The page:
EXCLUSIVE: Stephen Belber has finally turned his 2004 Tony-nominated play Match into a feature. It stars Patrick Stewart, Carla Gugino and Matthew Lillard to star. The film, produced by David Permut, Rick Rosenthal and Matt Ratner, and it has just wrapped its New York City shoot.
Stewart plays a reclusive, eccentric Juilliard dance instructor and former choreographer, who is visited by a Seattle couple, (Gugino and Lillard) under the pretense of interviewing the dancer for her thesis on the New York dance movement in the 1960s. However, as the couple’s true intentions are revealed, he finds himself unable to dance around the impact of decisions he made long ago.
Belber wrote and directed the 2008 Jennifer Aniston-starrer Management and his other plays turned into films include the Richard Linklater-directed Tape and HBO’s The Laramie Project. He also created an untitled dramatic thriller that FX recently put into development as a potential series.
Touchstone has a new trailer out for Gnomeo and Juliet, the animated feature that will be released February 11. James McAvoy and Emily Blunt are the title characters, and Jason Statham, Michael Caine, Maggie Smith and Patrick Stewart round out the voice cast.
Patrick Stewart, age 70, has managed to pursue a career blending classic theater with pop culture TV to much acclaim. This year, he was nominated for an Emmy Award for his performance as Claudius and the Ghost in Hamlet on PBS’ Great Performances, competing in the made-for-TV movie/miniseries supporting actor category against the likes of Michael Gambon (Emma), Jonathan Pryce (Return to Cranford), David Straithairn (Temple Grandin) and John Goodman (You Don’t Know Jack). But to a generation of TV viewers, he will always be Captain Jean-Luc Picard from Star Trek: The Next Generation. Sir Patrick spoke with Ray Richmond for Deadline Hollywood about the honor of being knighted, his obsession with Shakespeare, and why he originally thought casting him on Star Trek was crazy talk.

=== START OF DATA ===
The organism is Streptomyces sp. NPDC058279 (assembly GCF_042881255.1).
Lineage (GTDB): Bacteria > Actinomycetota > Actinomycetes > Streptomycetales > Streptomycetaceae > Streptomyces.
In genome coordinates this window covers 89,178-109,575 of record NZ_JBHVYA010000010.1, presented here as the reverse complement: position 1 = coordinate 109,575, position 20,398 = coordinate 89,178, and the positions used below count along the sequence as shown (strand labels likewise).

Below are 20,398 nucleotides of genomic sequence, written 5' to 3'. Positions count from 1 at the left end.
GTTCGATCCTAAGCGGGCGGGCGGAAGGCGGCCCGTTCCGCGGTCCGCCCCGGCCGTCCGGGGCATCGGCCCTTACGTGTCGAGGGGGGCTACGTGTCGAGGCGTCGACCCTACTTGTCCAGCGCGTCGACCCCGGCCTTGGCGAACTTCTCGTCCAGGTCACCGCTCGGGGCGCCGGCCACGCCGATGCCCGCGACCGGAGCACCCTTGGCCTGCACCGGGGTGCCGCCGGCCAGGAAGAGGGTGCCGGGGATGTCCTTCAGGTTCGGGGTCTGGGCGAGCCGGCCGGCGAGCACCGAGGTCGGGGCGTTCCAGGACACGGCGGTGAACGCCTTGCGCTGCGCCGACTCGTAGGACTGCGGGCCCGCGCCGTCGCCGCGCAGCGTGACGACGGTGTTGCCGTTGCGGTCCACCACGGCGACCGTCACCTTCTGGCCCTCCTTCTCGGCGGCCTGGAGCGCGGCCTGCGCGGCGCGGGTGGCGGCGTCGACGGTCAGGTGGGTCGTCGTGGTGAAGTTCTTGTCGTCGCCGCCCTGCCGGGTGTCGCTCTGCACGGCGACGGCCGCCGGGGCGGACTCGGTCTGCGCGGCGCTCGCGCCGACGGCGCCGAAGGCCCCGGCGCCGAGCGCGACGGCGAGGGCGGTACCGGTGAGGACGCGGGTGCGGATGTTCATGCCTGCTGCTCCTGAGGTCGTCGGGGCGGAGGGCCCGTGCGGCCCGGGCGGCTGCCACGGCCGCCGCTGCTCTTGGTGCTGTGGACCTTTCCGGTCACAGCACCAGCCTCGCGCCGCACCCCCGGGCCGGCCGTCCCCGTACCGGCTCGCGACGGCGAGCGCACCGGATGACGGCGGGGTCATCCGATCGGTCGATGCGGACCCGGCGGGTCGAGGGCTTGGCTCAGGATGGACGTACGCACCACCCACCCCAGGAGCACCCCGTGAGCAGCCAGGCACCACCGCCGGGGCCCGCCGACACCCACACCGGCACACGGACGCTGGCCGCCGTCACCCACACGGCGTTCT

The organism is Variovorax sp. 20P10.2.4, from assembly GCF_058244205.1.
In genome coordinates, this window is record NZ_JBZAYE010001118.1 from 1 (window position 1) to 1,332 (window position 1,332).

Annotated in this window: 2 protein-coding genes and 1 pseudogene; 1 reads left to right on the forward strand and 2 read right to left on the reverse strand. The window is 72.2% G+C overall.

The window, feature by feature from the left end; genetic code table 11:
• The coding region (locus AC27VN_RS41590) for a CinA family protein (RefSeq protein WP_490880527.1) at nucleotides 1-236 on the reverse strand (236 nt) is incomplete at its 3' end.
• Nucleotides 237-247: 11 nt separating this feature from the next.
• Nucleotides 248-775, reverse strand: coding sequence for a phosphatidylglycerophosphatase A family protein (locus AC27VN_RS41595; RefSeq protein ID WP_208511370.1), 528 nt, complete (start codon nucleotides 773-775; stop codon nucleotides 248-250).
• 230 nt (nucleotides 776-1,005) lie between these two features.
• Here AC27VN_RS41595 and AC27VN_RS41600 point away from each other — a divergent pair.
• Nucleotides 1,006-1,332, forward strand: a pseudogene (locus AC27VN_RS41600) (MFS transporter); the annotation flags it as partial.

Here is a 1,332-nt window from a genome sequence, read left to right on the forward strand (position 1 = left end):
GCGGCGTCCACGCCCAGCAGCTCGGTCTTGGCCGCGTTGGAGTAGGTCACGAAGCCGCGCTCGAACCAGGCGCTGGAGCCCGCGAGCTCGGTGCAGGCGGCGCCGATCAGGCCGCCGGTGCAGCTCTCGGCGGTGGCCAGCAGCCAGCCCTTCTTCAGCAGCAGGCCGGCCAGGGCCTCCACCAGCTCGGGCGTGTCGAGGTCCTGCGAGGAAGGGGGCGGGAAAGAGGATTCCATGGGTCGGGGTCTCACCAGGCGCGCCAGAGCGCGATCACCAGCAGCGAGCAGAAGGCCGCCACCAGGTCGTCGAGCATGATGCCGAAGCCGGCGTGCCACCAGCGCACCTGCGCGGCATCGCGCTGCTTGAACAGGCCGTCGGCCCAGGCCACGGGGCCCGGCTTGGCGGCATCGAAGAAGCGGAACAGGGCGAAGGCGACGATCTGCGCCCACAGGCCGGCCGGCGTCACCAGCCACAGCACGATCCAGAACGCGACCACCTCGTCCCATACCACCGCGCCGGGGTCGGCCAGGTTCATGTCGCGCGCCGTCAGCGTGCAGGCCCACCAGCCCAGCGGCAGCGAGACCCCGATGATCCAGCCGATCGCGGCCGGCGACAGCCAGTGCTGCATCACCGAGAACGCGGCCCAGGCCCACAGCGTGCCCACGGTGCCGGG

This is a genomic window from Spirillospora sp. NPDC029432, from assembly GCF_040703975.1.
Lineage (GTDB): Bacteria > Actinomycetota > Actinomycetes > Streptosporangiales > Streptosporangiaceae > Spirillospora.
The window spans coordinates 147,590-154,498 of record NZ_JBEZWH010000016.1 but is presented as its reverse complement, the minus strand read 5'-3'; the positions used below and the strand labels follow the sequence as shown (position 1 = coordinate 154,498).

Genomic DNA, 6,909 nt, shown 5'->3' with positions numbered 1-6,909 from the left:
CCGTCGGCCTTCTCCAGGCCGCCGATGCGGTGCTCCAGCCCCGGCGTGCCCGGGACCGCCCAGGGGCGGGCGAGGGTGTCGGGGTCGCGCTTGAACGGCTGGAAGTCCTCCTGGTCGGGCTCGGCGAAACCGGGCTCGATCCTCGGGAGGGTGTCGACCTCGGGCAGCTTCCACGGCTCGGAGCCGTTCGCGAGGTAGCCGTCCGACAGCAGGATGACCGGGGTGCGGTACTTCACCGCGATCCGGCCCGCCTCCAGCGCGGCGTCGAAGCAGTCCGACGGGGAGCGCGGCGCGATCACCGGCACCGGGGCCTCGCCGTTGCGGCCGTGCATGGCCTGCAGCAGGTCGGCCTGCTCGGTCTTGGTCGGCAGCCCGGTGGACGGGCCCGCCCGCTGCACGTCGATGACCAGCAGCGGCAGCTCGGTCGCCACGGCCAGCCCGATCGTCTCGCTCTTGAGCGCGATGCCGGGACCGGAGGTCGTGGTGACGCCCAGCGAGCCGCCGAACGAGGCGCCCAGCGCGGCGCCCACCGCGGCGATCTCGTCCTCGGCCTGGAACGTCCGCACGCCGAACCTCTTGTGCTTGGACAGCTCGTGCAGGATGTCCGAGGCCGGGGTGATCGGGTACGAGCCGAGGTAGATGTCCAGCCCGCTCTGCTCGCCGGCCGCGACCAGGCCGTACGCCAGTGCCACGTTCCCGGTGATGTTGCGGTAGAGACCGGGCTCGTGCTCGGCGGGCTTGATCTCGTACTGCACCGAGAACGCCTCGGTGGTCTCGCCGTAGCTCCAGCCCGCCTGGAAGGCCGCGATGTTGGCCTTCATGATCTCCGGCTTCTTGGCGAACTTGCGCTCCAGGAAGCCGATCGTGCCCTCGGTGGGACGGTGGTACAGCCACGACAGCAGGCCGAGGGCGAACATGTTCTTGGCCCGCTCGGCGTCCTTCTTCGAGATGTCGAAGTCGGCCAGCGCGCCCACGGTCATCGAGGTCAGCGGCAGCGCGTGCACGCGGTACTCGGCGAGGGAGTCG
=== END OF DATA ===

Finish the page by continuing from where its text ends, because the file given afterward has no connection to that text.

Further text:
Deadline Hollywood: You were knighted in June. How did this all go down?
Sir Patrick Stewart: I received a letter, and when I opened it there was shock and utter disbelief. It wasn’t what I was expecting at all. People have been saying this could happen to me for several years, but they’re not the kind of things I listened to. From the time I was much younger, I’d followed those actors who were similarly honored, like Sir Michael Redgrave, Sir Ian McKellan. I never anticipated someday being able to join those ranks. It’s a terrific honor and I take it as one bestowed on my profession and my associations. I am very proud and very humbled by it.
DH: I suppose that by comparison, an Emmy nomination is pretty modest stuff. You’ve received three of those before.
SPS: It is not something I take lightly at all. It’s an extraordinary distinction, particularly for playing a supporting player in a Shakespearean play. That doesn’t happen to many actors on television.